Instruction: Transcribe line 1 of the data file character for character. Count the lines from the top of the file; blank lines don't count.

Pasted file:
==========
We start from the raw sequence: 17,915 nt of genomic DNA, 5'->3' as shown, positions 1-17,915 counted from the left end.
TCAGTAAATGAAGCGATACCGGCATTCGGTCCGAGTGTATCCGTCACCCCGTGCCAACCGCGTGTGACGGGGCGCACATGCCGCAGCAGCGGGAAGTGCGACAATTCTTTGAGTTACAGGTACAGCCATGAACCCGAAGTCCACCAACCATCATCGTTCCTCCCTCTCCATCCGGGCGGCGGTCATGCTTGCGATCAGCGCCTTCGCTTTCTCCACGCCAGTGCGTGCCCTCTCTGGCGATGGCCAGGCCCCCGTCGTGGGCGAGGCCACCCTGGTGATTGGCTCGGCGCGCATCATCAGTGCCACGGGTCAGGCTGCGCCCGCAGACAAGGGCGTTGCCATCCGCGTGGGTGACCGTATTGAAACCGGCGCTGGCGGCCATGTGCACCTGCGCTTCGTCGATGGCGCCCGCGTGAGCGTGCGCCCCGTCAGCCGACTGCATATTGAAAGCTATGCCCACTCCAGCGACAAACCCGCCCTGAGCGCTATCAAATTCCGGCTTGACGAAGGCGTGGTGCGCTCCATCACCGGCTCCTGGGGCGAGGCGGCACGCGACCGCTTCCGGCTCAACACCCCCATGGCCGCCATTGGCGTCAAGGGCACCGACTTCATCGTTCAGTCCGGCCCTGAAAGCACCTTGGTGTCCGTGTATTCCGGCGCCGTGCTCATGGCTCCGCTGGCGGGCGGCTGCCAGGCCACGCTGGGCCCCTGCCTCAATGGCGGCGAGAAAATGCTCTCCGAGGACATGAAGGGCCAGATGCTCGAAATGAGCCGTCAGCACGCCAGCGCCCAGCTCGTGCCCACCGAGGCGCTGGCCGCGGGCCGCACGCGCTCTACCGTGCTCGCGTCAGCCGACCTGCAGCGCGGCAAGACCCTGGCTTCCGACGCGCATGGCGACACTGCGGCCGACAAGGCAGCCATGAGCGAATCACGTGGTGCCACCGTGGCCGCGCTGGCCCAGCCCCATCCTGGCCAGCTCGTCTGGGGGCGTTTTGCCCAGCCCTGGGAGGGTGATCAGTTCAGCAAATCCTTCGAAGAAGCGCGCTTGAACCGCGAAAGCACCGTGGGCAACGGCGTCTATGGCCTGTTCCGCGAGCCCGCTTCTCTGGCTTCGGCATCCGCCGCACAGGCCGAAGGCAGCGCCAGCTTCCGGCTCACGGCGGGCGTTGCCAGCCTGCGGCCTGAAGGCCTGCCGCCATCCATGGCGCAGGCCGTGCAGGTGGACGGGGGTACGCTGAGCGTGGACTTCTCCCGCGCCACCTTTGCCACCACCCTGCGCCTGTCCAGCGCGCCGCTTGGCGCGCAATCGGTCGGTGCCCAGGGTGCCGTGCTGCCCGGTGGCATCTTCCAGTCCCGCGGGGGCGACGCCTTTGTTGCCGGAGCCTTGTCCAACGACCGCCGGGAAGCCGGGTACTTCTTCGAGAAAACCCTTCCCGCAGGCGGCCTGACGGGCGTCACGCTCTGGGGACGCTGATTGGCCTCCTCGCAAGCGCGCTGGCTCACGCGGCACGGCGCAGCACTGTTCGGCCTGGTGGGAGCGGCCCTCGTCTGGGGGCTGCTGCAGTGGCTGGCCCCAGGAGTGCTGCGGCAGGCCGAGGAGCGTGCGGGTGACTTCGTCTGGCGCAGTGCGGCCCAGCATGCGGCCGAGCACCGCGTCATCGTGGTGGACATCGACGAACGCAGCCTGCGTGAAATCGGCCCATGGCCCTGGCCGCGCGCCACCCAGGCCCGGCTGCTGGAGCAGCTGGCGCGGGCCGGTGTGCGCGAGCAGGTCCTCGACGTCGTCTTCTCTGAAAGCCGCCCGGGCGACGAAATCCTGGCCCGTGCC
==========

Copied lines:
We start from the raw sequence: 17,915 nt of genomic DNA, 5'->3' as shown, positions 1-17,915 counted from the left end.